By Melusi Manabe (MM)
I have been always fascinated by the ARTS and as kid growing up watching television and theatre I wondered how these people could transform into someone else. I remember as a student in Mzingwane High School I would marvel at IYASA doing their ‘magic’ on stage whenever they came to our school. Award season was and still is my little heaven, seeing these great woman and men are getting acknowledged for their mastery just is amazing.
So recently I came back to varsity to finish my degree at the National University of Arts and Technology (NUST) and I was so excited it would be sharing classes with a National Arts Merit Awards (NAMA) in 2015, Bathabile Dlamini (BD), I just had to have an interview with her. So I sat down with her to know how it felt being on that stage and what the NAMA award has done for her.
MM: Hello Bathabile how do u do
BD: Hellon Melusi How are (chuckles)
MM: So I would like to ask u a few questions about your NAMA experience and what it has done for u like in your acting career and profession. How was it like getting nominated for a NAMA and going on to win it.
BD: Well getting a NAMA nomination was a surprise and it was exciting, it was something that really made me realise that I am born for this (acting). The Nomination on its own was more than enough, so going on to even get the award, was like an exciting moment for me , I remember when I was walking towards the stage I almost fell. I hoped to get the award but I wasn’t really certain that I would get it. So it was something that made me realise that this was me, it was something part of me .Theatre or rather acting is something that I cannot leave I have to continue doing it.
MM: Before we you got nominated or went on to even win it, how was the support from your family in your acting career?
BD: Okay great. I announced the nomination to my mum and for the first time she came to watch me on stage.
MM: interception: was this after getting a NAMA
BD: No before getting a NAMA, and I remember she actually burst in tears and was actually shocked that it was me on stage. She said it didn’t seem like it was me on stage. It was the first time she had seen me on stage and she was actually impressed. Naturally she was also the only person I told about the NAMA because she put and effort to come and watch me perform on stage when the play was showed during Intwasa. So I would say she has really been supportive, though it was like the first time she actually realised that acting is a part of me and she was supportive.
MM: So what lessons would you say you have drawn from winning an award?
BD: I would say you keep learning and never stop. Because I remember during the ceremony it was amazing I met people who have really done a lot in the Arts Industry, women who are so influential in the arts industry and are determined to make a difference through art. The assumption is that when someone is deeply into arts they are not productive in the community because Art is not really appreciated in Zimbabwe. But to be honest what I took away is that you get to learn more and as you learn you get to improve on your skill and on your talent.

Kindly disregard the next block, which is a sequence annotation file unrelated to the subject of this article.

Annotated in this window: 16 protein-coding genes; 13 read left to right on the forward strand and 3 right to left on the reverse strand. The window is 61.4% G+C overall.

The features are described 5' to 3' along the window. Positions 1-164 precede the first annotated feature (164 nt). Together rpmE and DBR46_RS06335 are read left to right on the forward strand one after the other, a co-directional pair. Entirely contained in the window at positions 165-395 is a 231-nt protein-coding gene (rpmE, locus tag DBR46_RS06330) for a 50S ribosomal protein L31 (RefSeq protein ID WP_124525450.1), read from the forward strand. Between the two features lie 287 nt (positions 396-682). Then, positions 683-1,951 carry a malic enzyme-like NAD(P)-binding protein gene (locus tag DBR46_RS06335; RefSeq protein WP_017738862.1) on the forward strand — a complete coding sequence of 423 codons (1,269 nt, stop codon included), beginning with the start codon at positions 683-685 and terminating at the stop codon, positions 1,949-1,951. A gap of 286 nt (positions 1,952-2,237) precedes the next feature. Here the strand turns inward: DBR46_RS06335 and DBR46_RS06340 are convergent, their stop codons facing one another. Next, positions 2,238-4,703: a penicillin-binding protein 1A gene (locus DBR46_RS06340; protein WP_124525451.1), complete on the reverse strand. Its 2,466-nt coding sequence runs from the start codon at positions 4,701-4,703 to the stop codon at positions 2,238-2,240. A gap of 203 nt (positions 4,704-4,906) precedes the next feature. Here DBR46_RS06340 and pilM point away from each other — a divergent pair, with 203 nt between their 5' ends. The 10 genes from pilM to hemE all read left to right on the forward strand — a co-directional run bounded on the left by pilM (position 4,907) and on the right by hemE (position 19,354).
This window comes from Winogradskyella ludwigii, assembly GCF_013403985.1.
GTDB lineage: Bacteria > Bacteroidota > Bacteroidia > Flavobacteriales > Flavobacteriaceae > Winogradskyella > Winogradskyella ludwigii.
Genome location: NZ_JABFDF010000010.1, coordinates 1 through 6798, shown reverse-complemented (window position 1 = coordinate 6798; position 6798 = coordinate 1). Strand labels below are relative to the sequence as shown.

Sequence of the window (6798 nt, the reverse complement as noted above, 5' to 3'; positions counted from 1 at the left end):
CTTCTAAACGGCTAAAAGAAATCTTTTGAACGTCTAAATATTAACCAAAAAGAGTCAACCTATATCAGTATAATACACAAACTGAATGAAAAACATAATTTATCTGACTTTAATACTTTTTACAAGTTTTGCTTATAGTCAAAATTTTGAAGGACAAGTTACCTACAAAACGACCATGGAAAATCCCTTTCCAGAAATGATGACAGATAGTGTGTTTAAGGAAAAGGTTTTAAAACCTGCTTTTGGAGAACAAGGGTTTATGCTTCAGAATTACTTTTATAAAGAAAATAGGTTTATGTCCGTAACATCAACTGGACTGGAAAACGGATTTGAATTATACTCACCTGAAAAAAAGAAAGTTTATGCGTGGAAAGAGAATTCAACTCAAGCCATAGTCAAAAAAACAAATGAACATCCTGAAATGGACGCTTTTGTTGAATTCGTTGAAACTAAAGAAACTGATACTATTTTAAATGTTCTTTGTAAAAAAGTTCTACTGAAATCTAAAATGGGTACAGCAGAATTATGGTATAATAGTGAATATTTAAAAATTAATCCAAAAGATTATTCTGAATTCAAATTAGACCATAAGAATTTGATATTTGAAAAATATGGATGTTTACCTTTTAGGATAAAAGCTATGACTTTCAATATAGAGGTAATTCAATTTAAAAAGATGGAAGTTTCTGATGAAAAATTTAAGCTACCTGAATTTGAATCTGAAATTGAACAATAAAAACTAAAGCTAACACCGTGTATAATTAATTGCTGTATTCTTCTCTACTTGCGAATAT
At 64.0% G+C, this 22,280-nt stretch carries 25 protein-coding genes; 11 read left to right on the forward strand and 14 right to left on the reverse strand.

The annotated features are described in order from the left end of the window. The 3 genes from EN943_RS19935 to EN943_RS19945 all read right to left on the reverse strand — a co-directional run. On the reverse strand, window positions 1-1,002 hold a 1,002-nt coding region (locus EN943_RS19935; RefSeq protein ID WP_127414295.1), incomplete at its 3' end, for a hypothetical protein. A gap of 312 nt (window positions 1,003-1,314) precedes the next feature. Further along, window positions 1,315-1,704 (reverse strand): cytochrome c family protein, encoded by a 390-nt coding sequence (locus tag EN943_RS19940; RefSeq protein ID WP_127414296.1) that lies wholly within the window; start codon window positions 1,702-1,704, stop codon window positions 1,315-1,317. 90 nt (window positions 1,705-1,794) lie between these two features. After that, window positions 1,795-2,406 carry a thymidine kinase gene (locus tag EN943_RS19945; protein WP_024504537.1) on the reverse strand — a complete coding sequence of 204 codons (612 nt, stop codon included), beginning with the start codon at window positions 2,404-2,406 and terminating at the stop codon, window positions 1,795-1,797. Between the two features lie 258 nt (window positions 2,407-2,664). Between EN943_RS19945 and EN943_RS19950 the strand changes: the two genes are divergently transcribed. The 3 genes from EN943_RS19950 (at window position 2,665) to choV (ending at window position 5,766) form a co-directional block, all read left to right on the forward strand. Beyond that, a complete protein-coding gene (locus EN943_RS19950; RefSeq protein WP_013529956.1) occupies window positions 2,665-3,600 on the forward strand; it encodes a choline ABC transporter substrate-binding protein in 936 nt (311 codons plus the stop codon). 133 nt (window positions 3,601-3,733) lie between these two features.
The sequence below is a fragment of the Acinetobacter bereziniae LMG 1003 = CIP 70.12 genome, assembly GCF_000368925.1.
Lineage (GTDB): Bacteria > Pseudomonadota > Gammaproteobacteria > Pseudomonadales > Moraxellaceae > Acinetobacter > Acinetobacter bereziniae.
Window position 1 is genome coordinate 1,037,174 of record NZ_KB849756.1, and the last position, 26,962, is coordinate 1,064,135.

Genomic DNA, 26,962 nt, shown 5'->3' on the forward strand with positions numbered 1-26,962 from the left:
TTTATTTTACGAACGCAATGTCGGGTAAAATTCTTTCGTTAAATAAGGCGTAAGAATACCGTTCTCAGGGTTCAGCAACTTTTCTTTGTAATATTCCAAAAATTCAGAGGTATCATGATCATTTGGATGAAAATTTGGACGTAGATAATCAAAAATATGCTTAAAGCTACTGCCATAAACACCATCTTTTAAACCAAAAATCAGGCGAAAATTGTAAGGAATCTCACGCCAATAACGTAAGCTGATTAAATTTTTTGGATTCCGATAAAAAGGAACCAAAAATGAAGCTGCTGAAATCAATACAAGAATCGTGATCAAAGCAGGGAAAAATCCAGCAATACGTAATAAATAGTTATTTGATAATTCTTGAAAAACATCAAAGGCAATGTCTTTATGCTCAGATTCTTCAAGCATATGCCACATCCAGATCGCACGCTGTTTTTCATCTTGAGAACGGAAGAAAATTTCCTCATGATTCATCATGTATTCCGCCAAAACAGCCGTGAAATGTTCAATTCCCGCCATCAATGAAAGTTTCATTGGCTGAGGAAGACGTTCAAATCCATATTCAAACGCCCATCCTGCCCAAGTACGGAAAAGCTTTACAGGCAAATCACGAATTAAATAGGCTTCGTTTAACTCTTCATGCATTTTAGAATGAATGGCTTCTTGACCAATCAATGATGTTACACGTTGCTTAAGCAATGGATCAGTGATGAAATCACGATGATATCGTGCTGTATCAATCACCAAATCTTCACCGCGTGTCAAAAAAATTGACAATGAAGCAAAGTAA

MM: After winning a NAMA where you determined to do even better or did u emerge as a better version of yourself?
BD: After I achieve a certain goal I set a goal to achieve something that is greater than that because I believe it’s never great enough. There is always something greater in me or someone else. Once u achieve as a goal set another one. So getting a NAMA award made me realise that I could do even more. I have been involved in a few productions after that because school is demanding. I am now on my final year and they are a lot of commitments that I have to prioritise in order to get my degree and probably get into acting fulltime. (She is doing her final year Bachelor of Science degree in Journalism and Media)
MM: So besides acting what else have you been doing, did the NAMA open up other avenues?
BD: I got an opportunity to be interned in the USA I was nominated for the global exchange program. It was a nomination that came about through winning a NAMA. The application involved me having won recognition from my society through programs that I was involved in. So me getting that national award allowed me to get a nomination to represent the University and country in the states?
MM: Where do you see yourself in 10 years’ time in the arts industry?
BD: I see myself everywhere (Chuckles). I want to travel the world I want to experience the world. I just want to meet a lot of people. I just want to help my community in the best way I can through the experiences I would have gained through travelling the world. Because you would realise that after coming from the USA I came back at NUST and started Student RUNET a radio and television club. I had realised that as students we are theory oriented and come attachment and even employment we don’t even know how to use a camera or editing of which these are the skills we need to acquire whilst you are a student. So I see myself as an influential member in society, and obviously rich (laughs)
MM: Do you see yourself switching from theatre acting to television?
BD: Actually these two cannot be separated, because in television you play a role and in TV you do the same thing. It’s all about getting your mind to know that you are now dealing with a different kind of audience.
MM: Okay thanks Bathabile and good luck on your future endeavours
BD: Thank you.